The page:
“Women of Abstract Expressionism” and “Fired Up: Women in Glass” to open October 22
Women were the driving force behind the founding of The Mint Museum as North Carolina’s first art museum. Women, including current President & CEO Dr. Kathleen V. Jameson, have provided exemplary leadership to the Mint. And now, the museum is preparing to celebrate women artists with two exhibitions opening on the museum’s 80th anniversary this October 22.
Members of the media and special guests are invited to preview Women of Abstract Expressionism and Fired Up: Contemporary Glass by Women Artists from the Toledo Museum of Art on Friday, October 21 at 9:30 a.m. at Mint Museum Uptown at Levine Center for the Arts, 500 South Tryon Street in Charlotte. Light breakfast will be served and curators will be available for interviews. RSVP to firstname.lastname@example.org.
Weston M. Andress, PNC Regional President for Western Carolinas and chair of The Mint Museum Board of Trustees, has issued a proclamation declaring the fiscal year running July 2016 through June 2017 to be the “Year of the Woman,” and the museum has launched a new website portal, video, and slate of community events to invite the global community to celebrate alongside the museum. See full details, and an interactive timeline recounting the museum’s history, at mintmuseum.org/80th/ .
“The Mint has planned a great year of exhibitions and events that showcase women’s contributions to the museum since its founding,” Andress said. “We hope the community will join us to help celebrate our 80th anniversary year.”
Added Dr. Jameson: “As the first woman to serve as President & CEO of The Mint Museum, and following in the steps of the many women who played instrumental roles over the years, I am pleased to be able to observe this historically significant event, and to help bring these two world-class exhibitions to the community.”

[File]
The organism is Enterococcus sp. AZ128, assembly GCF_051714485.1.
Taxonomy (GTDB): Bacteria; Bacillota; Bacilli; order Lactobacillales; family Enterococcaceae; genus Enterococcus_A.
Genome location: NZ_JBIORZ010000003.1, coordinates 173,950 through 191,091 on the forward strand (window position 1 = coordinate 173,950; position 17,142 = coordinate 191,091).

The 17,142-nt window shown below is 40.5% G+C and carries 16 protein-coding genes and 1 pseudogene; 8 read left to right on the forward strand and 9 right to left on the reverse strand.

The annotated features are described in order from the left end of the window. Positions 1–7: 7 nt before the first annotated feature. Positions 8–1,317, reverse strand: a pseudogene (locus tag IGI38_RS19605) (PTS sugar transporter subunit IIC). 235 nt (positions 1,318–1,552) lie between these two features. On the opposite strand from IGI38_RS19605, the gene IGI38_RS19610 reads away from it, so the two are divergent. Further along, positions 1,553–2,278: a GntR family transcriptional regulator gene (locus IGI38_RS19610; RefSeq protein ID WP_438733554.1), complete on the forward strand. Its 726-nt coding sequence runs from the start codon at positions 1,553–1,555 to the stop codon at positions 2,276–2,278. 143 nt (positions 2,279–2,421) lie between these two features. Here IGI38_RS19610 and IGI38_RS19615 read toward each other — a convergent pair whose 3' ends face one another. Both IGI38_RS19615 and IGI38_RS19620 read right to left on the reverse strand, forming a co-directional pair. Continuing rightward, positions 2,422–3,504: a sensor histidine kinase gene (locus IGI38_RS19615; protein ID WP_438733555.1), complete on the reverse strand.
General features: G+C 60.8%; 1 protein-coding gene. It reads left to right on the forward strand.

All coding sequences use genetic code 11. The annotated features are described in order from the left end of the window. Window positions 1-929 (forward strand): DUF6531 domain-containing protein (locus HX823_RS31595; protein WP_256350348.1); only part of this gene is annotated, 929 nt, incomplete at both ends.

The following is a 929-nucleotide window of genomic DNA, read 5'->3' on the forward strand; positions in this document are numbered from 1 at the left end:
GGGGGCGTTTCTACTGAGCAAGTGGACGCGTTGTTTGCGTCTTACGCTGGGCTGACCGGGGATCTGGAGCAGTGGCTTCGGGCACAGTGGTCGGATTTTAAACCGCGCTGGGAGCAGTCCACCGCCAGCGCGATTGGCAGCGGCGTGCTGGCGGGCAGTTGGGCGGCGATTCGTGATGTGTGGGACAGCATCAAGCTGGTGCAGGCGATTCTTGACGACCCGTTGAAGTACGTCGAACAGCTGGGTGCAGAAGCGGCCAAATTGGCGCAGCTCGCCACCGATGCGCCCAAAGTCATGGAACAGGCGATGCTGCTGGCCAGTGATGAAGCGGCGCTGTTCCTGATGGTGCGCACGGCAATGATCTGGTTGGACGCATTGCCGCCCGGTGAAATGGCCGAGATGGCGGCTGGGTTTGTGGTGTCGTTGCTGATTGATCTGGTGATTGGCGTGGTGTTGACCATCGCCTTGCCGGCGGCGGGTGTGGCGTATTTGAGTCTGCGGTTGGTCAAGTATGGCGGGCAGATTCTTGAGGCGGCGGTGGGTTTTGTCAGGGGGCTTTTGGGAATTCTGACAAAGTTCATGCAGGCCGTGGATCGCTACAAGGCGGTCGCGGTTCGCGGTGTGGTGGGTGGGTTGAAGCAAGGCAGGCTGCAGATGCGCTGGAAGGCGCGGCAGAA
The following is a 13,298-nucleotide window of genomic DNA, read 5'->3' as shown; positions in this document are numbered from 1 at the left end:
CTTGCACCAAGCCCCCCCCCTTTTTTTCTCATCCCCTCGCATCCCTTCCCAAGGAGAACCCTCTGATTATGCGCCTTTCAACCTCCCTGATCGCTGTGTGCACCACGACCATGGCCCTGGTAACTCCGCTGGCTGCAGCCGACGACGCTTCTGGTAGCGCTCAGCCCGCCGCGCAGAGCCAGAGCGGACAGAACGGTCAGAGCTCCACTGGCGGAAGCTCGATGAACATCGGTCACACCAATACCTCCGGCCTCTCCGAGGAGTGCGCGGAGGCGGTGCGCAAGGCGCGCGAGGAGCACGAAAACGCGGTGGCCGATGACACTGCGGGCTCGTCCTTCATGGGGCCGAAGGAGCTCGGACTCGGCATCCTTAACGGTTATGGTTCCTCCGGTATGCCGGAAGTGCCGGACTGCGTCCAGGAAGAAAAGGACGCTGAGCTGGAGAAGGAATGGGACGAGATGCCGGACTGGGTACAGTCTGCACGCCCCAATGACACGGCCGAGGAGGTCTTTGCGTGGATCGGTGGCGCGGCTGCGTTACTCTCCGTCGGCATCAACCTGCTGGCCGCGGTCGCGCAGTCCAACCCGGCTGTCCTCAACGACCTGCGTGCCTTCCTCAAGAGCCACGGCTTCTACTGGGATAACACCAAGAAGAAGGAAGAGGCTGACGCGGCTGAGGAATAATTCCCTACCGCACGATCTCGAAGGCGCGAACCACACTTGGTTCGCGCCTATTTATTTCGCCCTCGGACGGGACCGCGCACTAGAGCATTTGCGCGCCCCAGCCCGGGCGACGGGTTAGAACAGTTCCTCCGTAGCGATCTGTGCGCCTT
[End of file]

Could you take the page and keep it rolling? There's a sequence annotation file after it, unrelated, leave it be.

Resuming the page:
The Mint Museum’s building was originally the first branch of the U.S. Mint outside Philadelphia when it was constructed in 1836. It fell into disuse and was threatened with demolition by the 1930s, but a group of Charlotte residents led by Mary Myers Dwelle fought to preserve it and move it to its current location in Eastover, where it is now known as Mint Museum Randolph. It opened to the public on October 22, 1936. Mint Museum Uptown opened in 2010 as part of Levine Center for the Arts, the same year that Dr. Jameson became President & CEO.
Women of Abstract Expressionism on view Oct. 22, 2016-Jan. 22, 2017
This fall The Mint Museum is the only East Coast venue for this groundbreaking exhibition, the first major museum exhibition to focus on the innovative women artists affiliated with the Abstract Expressionist movement during its seminal years between 1945 and 1960.
The exhibition, which was on view at the Denver Art Museum through September 25, has garnered significant attention from press and critics across the country, with Time Magazine calling it an “indispensable show.” Along with shining a spotlight on the women who were key participants in the movement, the exhibition also emphasizes the role that artists working on the West Coast played in its development. It also reveals the broad range of styles and techniques that these artists employed, from pouring and staining to slashing and swirling brushwork.
Visitors to Mint Museum Uptown will be delighted and inspired by approximately 50 energetic, colorful, large-scale paintings created by 12 of these artists. While some of the women are well-known, such as Helen Frankenthaler, Lee Krasner, Elaine de Kooning, Joan Mitchell, and Grace Hartigan, the work of others, ranging from Judith Godwin, Perle Fine, and Deborah Remington to Jay DeFeo and Sonia Getchoff, will be a revelation.